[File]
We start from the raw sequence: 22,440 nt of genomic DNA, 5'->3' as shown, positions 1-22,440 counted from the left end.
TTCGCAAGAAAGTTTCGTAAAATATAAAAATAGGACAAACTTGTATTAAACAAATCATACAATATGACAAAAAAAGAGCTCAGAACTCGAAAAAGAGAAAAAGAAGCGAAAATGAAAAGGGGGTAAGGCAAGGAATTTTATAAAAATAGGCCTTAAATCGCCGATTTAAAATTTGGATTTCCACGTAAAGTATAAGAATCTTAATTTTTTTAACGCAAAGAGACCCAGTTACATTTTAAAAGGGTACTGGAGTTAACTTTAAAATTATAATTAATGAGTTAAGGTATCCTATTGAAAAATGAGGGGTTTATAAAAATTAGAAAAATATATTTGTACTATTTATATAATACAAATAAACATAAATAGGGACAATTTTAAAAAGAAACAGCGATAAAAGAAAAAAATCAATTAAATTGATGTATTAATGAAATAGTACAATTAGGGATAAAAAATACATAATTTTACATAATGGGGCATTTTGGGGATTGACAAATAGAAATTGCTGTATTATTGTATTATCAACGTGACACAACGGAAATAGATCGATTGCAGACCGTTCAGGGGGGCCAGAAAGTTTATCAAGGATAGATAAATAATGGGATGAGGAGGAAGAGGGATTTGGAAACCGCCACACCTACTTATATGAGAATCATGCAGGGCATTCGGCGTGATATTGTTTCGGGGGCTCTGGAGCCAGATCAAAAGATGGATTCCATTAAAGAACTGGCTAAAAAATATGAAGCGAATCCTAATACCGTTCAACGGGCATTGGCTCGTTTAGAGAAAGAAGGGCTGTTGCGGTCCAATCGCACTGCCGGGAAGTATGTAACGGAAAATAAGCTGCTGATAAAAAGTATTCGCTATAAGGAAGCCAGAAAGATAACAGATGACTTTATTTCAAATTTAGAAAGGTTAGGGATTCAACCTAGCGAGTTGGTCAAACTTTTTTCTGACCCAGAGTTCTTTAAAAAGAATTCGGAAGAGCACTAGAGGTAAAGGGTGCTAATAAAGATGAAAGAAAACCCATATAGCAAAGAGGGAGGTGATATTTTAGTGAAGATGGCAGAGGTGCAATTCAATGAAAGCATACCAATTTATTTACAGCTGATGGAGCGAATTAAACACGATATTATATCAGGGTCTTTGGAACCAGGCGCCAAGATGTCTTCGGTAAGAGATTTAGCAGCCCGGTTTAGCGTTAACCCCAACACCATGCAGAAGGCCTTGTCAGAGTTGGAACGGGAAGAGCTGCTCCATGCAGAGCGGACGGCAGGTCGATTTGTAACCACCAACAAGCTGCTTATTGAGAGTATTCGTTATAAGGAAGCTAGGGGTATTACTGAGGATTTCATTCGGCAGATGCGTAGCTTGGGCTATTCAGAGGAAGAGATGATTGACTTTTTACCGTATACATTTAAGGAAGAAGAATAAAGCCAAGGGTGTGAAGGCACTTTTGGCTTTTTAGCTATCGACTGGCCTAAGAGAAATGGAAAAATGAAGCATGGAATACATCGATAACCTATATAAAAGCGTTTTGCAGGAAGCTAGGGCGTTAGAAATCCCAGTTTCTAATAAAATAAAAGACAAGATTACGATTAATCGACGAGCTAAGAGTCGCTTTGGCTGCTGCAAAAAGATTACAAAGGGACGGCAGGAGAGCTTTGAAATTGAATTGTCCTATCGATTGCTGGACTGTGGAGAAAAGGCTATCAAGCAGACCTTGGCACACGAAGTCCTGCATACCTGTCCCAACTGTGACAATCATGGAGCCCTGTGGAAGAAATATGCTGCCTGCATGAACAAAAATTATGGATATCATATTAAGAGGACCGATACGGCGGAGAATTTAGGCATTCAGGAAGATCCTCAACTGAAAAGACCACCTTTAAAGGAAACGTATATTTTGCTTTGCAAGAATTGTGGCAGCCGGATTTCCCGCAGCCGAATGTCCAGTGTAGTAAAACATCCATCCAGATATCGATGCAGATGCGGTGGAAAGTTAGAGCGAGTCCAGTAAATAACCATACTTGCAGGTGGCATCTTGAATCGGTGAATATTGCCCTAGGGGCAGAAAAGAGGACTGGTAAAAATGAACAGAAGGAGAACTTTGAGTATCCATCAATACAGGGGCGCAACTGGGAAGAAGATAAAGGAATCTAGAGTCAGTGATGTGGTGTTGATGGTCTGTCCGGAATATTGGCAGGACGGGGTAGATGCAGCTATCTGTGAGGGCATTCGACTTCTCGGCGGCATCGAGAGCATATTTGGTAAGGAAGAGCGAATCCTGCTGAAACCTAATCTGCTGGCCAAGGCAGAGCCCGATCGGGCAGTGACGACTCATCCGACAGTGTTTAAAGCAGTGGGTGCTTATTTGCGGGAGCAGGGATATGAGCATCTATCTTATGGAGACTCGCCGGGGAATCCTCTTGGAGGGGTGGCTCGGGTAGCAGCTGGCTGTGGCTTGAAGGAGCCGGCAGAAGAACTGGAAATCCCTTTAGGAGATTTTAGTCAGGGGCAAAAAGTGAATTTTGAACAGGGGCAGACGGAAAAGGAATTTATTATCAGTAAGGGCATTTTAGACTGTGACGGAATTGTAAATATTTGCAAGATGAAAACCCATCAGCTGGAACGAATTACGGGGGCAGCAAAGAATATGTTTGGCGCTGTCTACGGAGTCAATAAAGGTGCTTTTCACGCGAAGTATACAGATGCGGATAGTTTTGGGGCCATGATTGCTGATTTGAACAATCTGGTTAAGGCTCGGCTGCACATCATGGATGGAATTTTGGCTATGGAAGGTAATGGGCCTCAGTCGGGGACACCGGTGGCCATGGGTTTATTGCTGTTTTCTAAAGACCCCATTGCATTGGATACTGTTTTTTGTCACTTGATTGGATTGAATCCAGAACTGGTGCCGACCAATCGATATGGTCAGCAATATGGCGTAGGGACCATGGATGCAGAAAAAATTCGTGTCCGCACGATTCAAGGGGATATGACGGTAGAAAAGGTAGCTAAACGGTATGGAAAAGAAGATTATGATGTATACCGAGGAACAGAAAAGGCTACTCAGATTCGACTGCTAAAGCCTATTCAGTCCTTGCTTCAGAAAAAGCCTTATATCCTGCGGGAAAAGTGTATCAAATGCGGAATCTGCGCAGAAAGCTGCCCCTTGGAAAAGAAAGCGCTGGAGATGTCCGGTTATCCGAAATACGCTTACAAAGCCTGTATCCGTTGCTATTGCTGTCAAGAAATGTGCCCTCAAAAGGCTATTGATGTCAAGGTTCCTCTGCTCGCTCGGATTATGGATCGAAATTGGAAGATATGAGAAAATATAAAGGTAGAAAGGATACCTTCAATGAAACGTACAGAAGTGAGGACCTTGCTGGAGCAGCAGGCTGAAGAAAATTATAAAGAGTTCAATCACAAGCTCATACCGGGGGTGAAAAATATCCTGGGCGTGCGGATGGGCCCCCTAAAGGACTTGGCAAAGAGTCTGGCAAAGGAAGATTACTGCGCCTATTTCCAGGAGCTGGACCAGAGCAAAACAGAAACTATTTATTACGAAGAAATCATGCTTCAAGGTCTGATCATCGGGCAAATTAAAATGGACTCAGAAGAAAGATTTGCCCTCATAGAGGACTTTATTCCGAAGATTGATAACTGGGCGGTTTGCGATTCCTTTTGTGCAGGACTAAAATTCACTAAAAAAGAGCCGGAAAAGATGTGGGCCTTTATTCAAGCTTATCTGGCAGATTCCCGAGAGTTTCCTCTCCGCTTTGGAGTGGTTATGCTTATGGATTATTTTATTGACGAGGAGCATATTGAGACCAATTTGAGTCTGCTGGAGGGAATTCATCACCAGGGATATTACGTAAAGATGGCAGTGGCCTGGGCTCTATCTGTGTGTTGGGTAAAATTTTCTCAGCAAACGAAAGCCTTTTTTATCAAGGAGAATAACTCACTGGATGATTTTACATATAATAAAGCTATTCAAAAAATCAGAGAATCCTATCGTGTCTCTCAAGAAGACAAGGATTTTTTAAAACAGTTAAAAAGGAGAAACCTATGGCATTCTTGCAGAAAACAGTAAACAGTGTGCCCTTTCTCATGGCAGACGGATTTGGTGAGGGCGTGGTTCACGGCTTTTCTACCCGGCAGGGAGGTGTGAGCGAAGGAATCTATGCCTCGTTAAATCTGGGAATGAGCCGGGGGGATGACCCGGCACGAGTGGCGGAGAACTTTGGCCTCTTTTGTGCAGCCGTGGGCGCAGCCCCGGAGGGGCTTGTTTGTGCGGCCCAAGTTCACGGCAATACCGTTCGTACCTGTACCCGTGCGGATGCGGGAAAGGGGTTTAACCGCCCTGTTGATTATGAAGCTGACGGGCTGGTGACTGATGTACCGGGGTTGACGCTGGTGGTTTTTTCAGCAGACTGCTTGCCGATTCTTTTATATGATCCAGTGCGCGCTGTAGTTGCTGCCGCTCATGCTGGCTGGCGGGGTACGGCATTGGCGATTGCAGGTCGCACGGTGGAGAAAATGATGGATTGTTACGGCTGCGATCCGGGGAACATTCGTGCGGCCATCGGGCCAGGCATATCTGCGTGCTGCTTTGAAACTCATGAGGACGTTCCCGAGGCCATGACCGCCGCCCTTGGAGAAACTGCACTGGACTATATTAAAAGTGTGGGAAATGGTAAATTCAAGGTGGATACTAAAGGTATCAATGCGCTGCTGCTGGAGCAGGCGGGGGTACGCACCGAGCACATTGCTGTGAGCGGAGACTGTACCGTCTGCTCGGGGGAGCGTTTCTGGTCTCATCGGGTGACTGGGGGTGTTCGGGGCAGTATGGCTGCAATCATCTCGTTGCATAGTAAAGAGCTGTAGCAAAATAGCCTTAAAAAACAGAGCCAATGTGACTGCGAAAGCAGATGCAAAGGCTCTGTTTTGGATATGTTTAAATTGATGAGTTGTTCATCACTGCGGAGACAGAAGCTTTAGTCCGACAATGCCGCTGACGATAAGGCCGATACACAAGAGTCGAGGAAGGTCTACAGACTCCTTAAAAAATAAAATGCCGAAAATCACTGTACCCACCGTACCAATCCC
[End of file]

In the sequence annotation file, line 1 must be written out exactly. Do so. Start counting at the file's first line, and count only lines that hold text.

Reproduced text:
We start from the raw sequence: 22,440 nt of genomic DNA, 5'->3' as shown, positions 1-22,440 counted from the left end.